In future video blogs, I hope to unpick some more about the currencies of empire and how they are still foundational in our western thought, but utterly opposed to a reimagined future of love and peace……

Talking Health and Wellbeing with the Rising Generation

I had the privilege of facilitating a conversation in our local high school with a bunch of students of differing ages and backgrounds. The head teacher at Carnforth High is an amazing person and her vision and holistic view of education is inspirational – it was a real privilege to spend some time at Carnforth High. The two main questions: “What does it mean to be healthy? And what would this school/town be like if it was healthy?”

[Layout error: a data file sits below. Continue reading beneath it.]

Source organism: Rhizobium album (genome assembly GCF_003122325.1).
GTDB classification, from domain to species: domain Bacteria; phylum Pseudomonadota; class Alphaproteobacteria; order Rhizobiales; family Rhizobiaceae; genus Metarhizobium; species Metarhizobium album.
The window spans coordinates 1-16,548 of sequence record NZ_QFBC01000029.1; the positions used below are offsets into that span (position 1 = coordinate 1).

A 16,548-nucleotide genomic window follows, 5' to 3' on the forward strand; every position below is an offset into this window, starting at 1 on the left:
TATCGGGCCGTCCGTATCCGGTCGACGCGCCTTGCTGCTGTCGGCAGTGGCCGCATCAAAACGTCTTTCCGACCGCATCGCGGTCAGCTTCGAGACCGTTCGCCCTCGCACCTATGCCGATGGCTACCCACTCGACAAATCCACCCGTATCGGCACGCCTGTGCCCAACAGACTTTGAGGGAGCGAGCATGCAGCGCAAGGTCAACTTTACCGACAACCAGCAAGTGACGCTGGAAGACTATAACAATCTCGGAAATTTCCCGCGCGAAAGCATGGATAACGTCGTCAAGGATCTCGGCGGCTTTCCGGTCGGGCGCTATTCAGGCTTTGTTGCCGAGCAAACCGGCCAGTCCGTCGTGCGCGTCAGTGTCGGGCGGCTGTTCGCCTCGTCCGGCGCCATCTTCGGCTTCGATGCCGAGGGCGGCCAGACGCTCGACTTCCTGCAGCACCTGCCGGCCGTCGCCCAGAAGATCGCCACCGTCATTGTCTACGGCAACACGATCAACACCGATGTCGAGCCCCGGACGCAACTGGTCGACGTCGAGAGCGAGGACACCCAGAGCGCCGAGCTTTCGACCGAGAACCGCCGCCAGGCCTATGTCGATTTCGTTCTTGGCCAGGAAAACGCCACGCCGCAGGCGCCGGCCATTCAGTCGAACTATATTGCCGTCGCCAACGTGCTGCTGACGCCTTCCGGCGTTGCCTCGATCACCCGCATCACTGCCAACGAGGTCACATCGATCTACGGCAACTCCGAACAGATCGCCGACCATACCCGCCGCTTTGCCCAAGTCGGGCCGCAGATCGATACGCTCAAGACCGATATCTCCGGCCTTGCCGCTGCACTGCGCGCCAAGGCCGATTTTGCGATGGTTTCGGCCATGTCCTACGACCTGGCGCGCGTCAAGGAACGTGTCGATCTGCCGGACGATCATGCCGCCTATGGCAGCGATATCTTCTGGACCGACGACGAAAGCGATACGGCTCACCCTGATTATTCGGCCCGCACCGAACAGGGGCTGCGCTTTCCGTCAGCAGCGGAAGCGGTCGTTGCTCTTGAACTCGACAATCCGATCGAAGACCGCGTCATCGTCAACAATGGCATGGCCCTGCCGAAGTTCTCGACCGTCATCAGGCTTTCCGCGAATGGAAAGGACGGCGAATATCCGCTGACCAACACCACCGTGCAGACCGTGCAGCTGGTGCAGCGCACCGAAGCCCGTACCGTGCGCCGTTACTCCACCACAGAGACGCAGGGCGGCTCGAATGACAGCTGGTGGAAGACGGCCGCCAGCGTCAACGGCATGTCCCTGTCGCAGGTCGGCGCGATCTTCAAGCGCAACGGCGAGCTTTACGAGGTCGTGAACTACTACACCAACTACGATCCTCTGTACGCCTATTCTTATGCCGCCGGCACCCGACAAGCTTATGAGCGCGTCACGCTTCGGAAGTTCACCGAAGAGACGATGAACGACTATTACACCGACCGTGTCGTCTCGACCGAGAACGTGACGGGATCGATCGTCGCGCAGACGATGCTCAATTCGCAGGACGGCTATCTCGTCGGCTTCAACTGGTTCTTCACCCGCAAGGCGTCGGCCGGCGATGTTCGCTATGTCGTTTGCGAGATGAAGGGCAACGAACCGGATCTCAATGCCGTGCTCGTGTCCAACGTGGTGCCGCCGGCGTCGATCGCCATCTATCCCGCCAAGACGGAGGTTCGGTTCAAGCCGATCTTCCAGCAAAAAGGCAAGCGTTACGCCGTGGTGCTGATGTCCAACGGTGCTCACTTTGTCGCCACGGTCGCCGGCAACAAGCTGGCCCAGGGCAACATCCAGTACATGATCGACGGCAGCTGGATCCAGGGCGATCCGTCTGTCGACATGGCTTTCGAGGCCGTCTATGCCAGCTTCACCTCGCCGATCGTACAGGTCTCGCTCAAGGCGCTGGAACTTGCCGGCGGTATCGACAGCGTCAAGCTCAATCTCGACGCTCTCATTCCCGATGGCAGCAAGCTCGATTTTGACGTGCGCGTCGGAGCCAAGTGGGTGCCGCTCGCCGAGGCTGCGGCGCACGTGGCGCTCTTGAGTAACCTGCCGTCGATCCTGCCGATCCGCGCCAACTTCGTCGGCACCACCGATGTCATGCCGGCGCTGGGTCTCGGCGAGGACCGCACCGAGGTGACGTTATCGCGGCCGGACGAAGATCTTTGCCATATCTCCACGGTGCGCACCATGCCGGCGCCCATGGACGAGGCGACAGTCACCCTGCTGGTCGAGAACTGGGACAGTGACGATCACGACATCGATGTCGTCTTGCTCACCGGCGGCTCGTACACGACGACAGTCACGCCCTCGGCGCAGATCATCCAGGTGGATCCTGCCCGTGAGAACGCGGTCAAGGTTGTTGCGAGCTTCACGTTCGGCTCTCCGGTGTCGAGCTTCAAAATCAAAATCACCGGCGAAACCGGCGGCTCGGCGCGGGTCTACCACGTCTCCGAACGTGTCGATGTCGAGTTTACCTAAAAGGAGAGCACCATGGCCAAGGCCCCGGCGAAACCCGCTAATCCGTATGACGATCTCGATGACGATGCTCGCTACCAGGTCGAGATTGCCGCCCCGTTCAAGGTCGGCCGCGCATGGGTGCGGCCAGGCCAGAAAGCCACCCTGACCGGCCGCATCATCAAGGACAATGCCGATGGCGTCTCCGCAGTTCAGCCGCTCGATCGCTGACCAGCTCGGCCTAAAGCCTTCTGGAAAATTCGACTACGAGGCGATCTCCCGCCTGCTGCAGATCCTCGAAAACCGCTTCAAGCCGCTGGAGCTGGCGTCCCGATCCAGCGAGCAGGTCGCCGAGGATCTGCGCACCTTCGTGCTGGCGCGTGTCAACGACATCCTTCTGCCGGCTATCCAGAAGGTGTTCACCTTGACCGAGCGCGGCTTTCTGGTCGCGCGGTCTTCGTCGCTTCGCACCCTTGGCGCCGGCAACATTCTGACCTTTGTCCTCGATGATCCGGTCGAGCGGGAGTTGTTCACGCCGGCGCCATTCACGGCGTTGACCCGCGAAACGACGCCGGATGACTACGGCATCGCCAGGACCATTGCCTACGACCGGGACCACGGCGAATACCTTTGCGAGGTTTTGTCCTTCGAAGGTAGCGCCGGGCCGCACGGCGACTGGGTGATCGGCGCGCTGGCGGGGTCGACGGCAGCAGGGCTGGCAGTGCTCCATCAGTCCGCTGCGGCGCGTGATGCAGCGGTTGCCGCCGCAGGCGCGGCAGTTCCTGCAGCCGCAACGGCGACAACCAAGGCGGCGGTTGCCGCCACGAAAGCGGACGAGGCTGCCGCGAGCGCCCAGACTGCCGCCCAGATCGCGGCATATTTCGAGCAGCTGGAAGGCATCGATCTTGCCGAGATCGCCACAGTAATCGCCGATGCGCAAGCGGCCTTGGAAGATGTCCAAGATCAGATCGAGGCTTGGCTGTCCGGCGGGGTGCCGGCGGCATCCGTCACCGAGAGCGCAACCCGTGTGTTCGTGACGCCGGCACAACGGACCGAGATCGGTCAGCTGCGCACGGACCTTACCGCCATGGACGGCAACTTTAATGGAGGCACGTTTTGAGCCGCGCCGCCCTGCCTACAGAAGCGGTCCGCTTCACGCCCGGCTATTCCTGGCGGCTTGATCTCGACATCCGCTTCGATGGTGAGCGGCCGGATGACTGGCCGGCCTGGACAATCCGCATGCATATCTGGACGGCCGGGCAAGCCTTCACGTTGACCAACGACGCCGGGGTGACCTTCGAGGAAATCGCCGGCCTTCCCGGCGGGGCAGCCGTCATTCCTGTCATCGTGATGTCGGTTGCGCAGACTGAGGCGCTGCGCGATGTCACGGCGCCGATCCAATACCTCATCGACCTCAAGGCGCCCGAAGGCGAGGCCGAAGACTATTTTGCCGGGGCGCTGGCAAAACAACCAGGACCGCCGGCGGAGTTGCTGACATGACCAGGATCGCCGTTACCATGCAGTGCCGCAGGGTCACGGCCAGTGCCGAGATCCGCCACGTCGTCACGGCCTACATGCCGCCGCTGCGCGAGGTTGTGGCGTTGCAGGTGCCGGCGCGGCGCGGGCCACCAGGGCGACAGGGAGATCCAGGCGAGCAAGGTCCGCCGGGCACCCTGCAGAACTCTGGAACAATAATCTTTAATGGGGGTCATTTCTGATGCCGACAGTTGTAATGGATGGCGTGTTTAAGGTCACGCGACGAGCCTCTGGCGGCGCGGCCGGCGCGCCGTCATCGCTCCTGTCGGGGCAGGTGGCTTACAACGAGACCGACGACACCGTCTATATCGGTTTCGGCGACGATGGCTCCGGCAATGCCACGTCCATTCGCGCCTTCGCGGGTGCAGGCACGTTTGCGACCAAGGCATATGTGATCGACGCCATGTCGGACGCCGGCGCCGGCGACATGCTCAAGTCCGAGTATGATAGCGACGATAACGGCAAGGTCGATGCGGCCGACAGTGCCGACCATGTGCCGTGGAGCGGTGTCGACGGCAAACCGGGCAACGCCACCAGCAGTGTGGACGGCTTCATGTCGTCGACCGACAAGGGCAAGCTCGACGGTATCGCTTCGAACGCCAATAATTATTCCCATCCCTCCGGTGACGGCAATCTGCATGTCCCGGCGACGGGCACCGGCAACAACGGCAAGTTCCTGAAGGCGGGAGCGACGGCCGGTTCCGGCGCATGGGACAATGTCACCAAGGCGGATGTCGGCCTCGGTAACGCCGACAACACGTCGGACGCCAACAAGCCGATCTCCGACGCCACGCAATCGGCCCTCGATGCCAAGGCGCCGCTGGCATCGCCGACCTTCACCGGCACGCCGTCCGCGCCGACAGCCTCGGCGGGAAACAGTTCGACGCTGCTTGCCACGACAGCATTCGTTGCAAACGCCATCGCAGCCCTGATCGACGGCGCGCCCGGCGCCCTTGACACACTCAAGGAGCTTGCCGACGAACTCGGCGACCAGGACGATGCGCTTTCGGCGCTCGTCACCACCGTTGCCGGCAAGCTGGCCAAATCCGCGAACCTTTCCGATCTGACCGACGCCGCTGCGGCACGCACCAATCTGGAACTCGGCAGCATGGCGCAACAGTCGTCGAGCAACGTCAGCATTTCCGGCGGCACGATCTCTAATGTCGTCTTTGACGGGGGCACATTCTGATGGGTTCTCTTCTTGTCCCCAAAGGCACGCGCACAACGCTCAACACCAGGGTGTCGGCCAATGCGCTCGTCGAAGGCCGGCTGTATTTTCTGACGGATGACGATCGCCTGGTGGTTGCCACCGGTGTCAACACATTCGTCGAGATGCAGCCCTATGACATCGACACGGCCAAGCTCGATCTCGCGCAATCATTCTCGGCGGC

We then had a further discussion about how we might make those dreams a reality and they also helped me understand more about what they perceive some of the barriers to be (nearly all systemic). It was really stimulating to be part of it and gives me lots of things to report back to our Health and Wellbeing Board. Here are some of my thoughts/reflections immediately following it (I was quite excited…..)!